Rubble remains eight months after Haiti earthquake

Rubble remains eight months after Haiti earthquake

From the dusty rock mounds lining the streets to a National Palace which looks like it is vomiting concrete from its core, rubble is a ubiquitous reminder of Haiti’s devastating earthquake.

Rubble is everywhere in the capital: cracked slabs, broken-up cinder blocks, half-destroyed buildings that still spill bricks and pulverised concrete on the sidewalks.

Some places look as though they were flipped upside down, or are sinking to the ground, or listing precariously to one side.

By some estimates, the quake left about 25 million cubic metres of debris in Port-au-Prince, more than seven times the amount of concrete used to build the Hoover Dam.

So far, only about 2% has been cleared, which means the city looks pretty much as it did a month after the January 12 quake.

Government officials and outside aid groups say rubble removal is the priority before Haiti can rebuild. The reasons why so little has been cleared are complex and frustrating.

Heavy equipment has to be shipped in by sea. Dump trucks have difficulty navigating narrow and mountainous dirt roads.

An abysmal property records system makes it hard for the government to determine who owns a dilapidated property. And there are few sites on which to dump the rubble, which often contains human remains.

No single person in the Haitian government has been declared in charge of clearing the rubble.

This means foreign non-governmental organisations have taken on the rubble removal task themselves, often fighting for a small pool of available money and contracts. The work is done piecemeal, with little co-ordination.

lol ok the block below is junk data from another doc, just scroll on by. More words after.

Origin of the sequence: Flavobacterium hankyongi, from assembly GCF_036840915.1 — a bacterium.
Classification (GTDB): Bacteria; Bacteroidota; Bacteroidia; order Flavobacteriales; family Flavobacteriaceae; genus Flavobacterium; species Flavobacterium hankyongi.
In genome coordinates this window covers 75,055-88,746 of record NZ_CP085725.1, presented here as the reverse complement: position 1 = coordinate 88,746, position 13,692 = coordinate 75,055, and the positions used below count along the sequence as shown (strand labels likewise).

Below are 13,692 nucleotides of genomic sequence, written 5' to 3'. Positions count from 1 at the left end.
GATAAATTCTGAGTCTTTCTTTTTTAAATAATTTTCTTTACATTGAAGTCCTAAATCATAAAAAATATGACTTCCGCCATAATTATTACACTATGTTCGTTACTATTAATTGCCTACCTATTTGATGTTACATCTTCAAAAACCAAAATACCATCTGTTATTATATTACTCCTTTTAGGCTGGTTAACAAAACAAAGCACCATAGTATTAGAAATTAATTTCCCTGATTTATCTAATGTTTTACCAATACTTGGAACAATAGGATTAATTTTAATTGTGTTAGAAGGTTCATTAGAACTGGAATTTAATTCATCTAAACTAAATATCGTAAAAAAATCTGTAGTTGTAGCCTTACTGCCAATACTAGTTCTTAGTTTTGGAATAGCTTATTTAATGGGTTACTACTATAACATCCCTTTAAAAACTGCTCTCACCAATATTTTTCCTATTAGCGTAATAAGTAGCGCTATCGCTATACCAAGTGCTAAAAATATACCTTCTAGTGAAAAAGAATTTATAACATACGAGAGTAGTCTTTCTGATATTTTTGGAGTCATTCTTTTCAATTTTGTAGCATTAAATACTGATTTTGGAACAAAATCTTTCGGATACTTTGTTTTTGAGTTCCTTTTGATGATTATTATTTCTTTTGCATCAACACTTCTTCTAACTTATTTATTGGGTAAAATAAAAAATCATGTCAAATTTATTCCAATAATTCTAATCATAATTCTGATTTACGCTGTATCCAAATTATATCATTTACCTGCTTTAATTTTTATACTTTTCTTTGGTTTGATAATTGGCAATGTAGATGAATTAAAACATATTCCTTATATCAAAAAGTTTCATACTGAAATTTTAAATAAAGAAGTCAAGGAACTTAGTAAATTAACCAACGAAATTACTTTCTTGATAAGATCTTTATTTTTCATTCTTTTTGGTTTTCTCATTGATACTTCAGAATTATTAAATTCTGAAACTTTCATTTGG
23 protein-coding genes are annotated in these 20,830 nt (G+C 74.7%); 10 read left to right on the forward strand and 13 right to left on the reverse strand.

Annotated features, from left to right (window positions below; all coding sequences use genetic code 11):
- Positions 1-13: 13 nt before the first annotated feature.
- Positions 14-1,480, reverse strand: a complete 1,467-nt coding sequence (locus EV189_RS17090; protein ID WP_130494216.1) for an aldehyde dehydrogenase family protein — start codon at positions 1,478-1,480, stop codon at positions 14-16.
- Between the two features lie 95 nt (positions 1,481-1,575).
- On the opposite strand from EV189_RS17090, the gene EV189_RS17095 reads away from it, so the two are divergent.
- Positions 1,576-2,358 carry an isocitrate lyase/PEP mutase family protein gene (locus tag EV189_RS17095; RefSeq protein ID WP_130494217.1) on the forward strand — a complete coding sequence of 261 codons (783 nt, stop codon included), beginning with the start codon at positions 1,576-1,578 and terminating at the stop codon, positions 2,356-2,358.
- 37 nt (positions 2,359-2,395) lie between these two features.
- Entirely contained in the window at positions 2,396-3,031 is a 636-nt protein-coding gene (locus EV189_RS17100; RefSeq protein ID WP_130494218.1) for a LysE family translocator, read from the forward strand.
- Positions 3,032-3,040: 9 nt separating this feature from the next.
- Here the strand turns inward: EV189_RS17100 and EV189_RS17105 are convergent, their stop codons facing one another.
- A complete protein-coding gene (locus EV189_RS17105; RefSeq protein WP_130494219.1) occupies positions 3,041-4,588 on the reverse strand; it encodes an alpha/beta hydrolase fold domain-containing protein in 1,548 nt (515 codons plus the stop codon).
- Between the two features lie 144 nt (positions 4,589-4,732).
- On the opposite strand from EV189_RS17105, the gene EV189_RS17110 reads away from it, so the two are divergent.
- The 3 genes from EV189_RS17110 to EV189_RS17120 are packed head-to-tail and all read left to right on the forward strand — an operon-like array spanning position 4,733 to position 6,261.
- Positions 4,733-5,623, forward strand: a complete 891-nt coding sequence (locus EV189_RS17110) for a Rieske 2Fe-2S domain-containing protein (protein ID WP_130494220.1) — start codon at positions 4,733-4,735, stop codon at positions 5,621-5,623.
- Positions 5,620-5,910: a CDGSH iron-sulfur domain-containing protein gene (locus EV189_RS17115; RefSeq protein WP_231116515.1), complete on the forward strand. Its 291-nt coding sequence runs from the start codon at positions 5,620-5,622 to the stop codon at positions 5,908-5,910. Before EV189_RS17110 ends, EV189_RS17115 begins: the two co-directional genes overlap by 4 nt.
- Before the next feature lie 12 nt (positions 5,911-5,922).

“There’s not a master plan,” sighed Eric Overvest, country director for the UN Development Programme. “After the earthquake, the first priority was clearing the roads. That was the easiest part.”

More on this topic

Haiti quake remembered, two years onHaiti quake remembered, two years on

Memorial services held on anniversary of Haitian earthquakeMemorial services held on anniversary of Haitian earthquake

Cholera reaches Haiti's packed capitalCholera reaches Haiti's packed capital

Haiti: Quake-ravaged capital threatened by cholera outbreakHaiti: Quake-ravaged capital threatened by cholera outbreak

More in this Section

Smoke shrouds Sydney’s skyline as wildfires burn nearbySmoke shrouds Sydney’s skyline as wildfires burn nearby

Andrew project suffers sponsorship blow amid Epstein statement callsAndrew project suffers sponsorship blow amid Epstein statement calls

Medics to get day-in-the-life experience of bowel disease patientsMedics to get day-in-the-life experience of bowel disease patients

‘Wearable glucose monitors may benefit people with diabetes and memory problems’‘Wearable glucose monitors may benefit people with diabetes and memory problems’


Lifestyle

Tis the season for sequins and excess, but minimalists can stick to their style guns in the season’s next level neutrals. From low-key glitz that’s perfect for party wear to the wardrobe heroes with trans-seasonal appeal, slide into neutral for maximum style with minimal effort. Carolyn Moore reports.Low-key glitz for minimalists with this season's neutrals

How to plump, hydrate and get rid of spots fast before your Christmas party.The Skin Nerd: Getting your quick fix for the festive party season

Irish photographer Seamus Murphy brought music star PJ Harvey to Afghanistan to film part of their documentary, writes Esther McCarthy.Headlong into the war zone in new documentary

Kya deLongchamps shows us how to champion our environmentWinter greens: How to champion our environment this season

More From The Irish Examiner